Newspapers: Decline and Fall
Posted by: Neil Hollands
Tom Rachman’s novel in stories, The Imperfectionists, is sure to start a conversation on a subject that is important to readers: the decline and fall of the newspaper. It’s set at an English-language newspaper in Rome over 50 years, and follows the paper from its eccentric beginnings (readers discover why its wealthy publisher suddenly became a newspaper man near the book’s end) until its demise. Rachman never names the paper in his stories, but he worked for the International Herald Tribune in Paris and lives in Rome himself now.
Unless you’ve been in hiding, you’re aware that the newspaper is an endangered species. To extend that metaphor, I would say that some newspapers will survive, but in a kind of captivity, under artificial conditions that are not the best for journalism. Too many stories are taken from the same few wire services and there isn’t enough money to pay real journalists. The cost to readers are already apparent as we’ve lost much of the great cultural coverage, much of the original hard news reporting that we used to get from major papers. I suspect there will be some very good nonfiction to come about the cost of this journalistic decline for readers, but Rachman has already written a novel that’s about as good as we can expect about the cost of the journalist’s lifestyle and the decline of the profession for those who work in it.
Each story in the book centers on a different character, but they interact over the course of different stories. We start with Lloyd Burko, an aging veteran journalist whose personal decline serves as a kind of metaphor for the decline of his livelihood. Conversely, another story follows Winston Cheung, a naive young man in competition–barely–for a position as a stringer in Cairo. It’s a comic story that painfully depicts the decline in journalistic standards. Several of the stories. such as that of the obituary writer Arthur Gopal, show the cost of the journalist’s lifestyle on personal relationships. A story from the point of view of the paper’s business manager, called “Accounts Payable” derisively by her co-workers, captures a pathetic encounter. She is seated next to a recently fired copy editor on an international flight and alternates between despising him to lessen her guilt about firing him and craving his romantic attention because she is so lonely.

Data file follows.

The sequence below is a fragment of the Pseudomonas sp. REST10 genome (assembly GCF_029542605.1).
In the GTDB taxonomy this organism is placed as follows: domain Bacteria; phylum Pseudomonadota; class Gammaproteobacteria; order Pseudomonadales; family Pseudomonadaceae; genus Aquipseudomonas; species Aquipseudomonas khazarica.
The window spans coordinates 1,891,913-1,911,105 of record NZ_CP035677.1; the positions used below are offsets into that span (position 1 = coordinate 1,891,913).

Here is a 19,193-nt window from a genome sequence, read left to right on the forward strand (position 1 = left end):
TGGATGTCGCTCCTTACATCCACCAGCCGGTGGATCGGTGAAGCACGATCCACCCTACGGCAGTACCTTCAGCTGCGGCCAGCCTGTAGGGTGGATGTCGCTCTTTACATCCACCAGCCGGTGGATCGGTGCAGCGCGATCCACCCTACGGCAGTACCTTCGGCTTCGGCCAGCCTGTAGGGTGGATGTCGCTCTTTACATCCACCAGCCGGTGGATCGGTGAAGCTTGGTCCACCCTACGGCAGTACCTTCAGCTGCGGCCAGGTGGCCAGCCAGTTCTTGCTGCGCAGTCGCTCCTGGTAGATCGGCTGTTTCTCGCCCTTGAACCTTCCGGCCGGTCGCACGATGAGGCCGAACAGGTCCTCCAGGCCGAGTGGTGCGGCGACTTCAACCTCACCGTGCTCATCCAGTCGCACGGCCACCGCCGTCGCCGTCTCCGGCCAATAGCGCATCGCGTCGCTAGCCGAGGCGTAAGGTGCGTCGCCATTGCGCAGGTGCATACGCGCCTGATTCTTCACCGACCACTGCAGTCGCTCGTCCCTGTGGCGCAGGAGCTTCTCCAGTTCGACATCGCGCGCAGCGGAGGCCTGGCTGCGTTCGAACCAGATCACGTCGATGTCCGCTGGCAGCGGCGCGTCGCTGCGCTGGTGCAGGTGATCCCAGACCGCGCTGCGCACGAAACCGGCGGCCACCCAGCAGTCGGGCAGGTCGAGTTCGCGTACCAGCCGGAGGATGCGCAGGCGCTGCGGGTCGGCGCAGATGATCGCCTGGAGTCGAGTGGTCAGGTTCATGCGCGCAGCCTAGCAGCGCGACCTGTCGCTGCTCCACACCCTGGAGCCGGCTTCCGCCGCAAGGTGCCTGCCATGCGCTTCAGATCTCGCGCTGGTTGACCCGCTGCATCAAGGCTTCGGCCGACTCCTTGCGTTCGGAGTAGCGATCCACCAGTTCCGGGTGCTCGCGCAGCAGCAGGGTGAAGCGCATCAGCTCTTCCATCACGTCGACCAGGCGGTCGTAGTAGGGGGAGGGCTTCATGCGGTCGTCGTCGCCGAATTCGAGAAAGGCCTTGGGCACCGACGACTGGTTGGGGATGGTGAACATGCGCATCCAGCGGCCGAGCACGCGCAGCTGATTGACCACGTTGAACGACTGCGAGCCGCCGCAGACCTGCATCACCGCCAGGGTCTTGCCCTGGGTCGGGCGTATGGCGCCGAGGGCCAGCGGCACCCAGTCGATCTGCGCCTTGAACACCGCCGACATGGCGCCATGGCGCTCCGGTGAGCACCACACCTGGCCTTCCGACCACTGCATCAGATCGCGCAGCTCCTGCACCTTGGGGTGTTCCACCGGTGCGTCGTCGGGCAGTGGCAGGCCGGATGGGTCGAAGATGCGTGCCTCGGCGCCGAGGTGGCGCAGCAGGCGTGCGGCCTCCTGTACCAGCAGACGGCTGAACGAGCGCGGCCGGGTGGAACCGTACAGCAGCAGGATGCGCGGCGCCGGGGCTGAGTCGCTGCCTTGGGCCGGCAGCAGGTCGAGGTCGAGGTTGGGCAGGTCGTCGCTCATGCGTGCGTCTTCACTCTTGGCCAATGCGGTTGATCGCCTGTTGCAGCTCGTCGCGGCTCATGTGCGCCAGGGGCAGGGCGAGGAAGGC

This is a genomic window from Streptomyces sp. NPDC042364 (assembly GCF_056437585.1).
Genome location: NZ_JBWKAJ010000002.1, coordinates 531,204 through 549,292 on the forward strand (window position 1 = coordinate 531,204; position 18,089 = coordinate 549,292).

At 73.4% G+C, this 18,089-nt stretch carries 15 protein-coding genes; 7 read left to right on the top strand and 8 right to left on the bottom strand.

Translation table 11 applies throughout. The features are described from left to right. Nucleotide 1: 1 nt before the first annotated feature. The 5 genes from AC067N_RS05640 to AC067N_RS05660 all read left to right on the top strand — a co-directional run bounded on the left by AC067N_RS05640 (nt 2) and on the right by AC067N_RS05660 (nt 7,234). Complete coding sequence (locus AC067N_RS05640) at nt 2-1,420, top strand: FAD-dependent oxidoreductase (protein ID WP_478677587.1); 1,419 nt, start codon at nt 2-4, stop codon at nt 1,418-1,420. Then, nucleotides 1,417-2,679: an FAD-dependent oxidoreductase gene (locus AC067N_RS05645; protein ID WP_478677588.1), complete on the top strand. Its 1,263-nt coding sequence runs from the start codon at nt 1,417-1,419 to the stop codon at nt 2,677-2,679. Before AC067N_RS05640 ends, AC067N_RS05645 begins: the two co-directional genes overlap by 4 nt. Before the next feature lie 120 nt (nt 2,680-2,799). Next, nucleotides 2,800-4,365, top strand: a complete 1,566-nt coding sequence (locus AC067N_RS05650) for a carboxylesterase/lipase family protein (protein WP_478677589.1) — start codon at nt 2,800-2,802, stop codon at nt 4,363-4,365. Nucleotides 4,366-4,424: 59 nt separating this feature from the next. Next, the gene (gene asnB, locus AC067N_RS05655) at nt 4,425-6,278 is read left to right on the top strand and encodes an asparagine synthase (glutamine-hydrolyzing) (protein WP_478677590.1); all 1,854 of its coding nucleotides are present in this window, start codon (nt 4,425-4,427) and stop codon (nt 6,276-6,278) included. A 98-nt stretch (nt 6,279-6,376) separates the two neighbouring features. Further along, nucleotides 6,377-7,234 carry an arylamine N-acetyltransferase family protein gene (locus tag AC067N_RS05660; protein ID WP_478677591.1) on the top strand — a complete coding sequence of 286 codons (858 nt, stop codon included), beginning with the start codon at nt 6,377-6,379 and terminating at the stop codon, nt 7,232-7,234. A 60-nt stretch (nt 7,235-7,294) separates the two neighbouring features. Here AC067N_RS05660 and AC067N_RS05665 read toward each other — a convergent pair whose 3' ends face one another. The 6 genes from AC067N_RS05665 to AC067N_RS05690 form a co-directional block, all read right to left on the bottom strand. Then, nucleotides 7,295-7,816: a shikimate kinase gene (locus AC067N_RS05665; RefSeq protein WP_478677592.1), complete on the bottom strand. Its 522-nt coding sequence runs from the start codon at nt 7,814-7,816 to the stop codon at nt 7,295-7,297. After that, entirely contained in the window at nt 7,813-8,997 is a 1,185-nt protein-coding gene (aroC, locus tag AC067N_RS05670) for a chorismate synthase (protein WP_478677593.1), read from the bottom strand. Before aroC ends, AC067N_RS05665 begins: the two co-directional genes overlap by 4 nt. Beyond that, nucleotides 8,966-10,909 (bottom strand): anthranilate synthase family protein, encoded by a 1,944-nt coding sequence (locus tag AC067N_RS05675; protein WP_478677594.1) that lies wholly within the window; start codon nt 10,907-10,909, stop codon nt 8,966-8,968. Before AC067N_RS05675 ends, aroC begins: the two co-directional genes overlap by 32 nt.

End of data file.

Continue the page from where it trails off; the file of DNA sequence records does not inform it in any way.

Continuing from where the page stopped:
Rachman’s little character portraits add up until we have a kind of cubist portrait of the newspaper. The result is more than a little heart-rending. but there are laughs along the way to balance all the poignant moments. It’s a moving book, and one that is sure to stimulate a lively meeting.